The Future of Christianity in a Scientific Culture

March 2, 2006

The Orion NebulaWith the rise of the western Enlightenment, there was an expectation that traditional religion would eventually disappear to be replaced by a rationalistic scientific culture. What are the options for the future of Christianity in an evolving, 13.7 billion year-old universe? Rev. James B. Miller will deliver a lecture March 14 at Mary Baldwin University that will explore some possible paths of development and what factors will increase their probability.

James B. Miller earned a bachelor of arts from the University of Maryland, his M.Div. from Union Theological Seminary and a Ph.D. in theology with a focus on science and theology from Marquette University in Milwaukee. Miller is also an ordained minister in the Presbyterian Church.

In 1996 Miller became senior program associate for the American Association for the Advancement of Science Program of Dialogue on Science, Ethics, and Religion where he currently serves. This program seeks to increase the interaction between the scientific and religious communities so as to encourage a more integral approach to contemporary issues of faith and life. He was a founding officer of the Presbyterian Association on Science, Technology and the Christian Faith. Miller also serves on the advisory committee of the Carl Howie Center for Science, Art and Theology at Union Theological Seminary in Virginia and the Academic Board of the Metanexus Institute in Philadelphia.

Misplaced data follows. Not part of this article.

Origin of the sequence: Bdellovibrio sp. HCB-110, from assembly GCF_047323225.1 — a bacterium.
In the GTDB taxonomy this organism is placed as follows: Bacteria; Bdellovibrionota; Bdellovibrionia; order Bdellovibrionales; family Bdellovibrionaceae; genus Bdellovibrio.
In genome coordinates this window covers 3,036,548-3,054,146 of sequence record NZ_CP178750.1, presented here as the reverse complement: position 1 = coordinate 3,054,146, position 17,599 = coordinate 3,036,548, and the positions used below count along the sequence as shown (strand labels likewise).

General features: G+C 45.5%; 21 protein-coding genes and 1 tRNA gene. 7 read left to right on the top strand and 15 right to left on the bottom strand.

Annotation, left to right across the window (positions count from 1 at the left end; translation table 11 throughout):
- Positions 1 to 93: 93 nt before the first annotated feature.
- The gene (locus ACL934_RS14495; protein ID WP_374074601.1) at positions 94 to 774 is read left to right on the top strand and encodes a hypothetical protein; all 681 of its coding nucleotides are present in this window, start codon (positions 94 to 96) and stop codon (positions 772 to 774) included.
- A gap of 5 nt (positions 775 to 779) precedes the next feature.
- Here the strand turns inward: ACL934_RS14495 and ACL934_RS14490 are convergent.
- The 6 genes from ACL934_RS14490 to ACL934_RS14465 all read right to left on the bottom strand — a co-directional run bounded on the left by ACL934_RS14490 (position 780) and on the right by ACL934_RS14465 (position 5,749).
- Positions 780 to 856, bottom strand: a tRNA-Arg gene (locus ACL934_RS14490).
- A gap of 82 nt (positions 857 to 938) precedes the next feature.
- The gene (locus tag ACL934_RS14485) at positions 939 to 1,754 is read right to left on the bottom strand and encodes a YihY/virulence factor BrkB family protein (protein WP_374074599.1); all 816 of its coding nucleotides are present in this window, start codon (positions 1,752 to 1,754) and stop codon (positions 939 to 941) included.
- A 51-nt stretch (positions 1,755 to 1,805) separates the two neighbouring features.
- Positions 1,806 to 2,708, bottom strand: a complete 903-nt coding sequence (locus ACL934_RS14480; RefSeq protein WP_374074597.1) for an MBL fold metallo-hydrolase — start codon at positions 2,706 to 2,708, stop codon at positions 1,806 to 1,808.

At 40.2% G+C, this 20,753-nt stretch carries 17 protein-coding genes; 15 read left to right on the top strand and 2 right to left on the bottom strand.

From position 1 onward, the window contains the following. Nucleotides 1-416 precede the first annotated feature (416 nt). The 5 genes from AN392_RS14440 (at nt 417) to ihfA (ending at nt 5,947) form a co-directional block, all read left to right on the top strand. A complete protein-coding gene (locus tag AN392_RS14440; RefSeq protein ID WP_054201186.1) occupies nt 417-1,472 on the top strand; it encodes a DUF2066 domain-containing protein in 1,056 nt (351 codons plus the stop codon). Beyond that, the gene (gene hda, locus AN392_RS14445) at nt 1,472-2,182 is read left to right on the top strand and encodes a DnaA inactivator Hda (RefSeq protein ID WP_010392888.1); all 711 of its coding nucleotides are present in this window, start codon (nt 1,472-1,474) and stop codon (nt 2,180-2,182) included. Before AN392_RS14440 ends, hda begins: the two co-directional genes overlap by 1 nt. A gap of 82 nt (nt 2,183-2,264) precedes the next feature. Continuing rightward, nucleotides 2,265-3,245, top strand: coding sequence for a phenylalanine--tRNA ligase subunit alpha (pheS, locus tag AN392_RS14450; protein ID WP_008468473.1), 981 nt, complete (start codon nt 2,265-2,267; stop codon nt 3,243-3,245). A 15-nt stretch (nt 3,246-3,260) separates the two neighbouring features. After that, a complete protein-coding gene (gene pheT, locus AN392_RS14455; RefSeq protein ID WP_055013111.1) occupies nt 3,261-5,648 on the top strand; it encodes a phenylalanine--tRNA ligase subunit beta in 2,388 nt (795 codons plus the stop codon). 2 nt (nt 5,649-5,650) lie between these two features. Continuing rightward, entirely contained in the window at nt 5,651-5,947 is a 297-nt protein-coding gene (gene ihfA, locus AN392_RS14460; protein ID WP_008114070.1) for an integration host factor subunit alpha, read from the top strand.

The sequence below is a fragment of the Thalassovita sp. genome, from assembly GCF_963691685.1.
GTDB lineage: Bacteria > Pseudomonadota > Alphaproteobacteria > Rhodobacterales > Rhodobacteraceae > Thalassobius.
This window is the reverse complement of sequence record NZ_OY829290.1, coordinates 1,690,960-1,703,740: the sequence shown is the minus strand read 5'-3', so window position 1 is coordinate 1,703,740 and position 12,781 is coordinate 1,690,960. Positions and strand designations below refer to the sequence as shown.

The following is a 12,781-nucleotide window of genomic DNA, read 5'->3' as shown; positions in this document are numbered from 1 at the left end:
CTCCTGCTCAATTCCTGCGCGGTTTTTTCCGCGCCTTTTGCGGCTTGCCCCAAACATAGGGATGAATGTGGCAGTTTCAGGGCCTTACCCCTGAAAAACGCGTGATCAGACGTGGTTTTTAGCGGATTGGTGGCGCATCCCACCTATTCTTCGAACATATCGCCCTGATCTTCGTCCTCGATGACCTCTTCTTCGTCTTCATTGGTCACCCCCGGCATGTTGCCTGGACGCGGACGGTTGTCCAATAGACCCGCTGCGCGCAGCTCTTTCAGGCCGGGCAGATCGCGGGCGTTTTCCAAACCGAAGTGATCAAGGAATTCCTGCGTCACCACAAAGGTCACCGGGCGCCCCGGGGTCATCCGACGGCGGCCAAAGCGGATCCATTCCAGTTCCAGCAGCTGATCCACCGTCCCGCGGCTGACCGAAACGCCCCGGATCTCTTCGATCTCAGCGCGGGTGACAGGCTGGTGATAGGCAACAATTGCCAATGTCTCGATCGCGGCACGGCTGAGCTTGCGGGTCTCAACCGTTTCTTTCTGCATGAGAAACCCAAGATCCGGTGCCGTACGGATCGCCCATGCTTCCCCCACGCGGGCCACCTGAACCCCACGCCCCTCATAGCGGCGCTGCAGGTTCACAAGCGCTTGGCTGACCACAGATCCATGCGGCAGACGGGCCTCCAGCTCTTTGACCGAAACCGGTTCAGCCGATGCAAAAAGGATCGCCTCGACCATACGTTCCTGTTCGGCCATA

The public is invited to hear Rev. James Miller Tuesday, March 14 at 7:30 p.m. in Francis Auditorium, located at the corner of Coalter and New streets in Staunton, on the campus of Mary Baldwin University. This event is free of charge and sponsored by the Mary Baldwin University Honor Scholars Program and the Philosophy and Religion Department.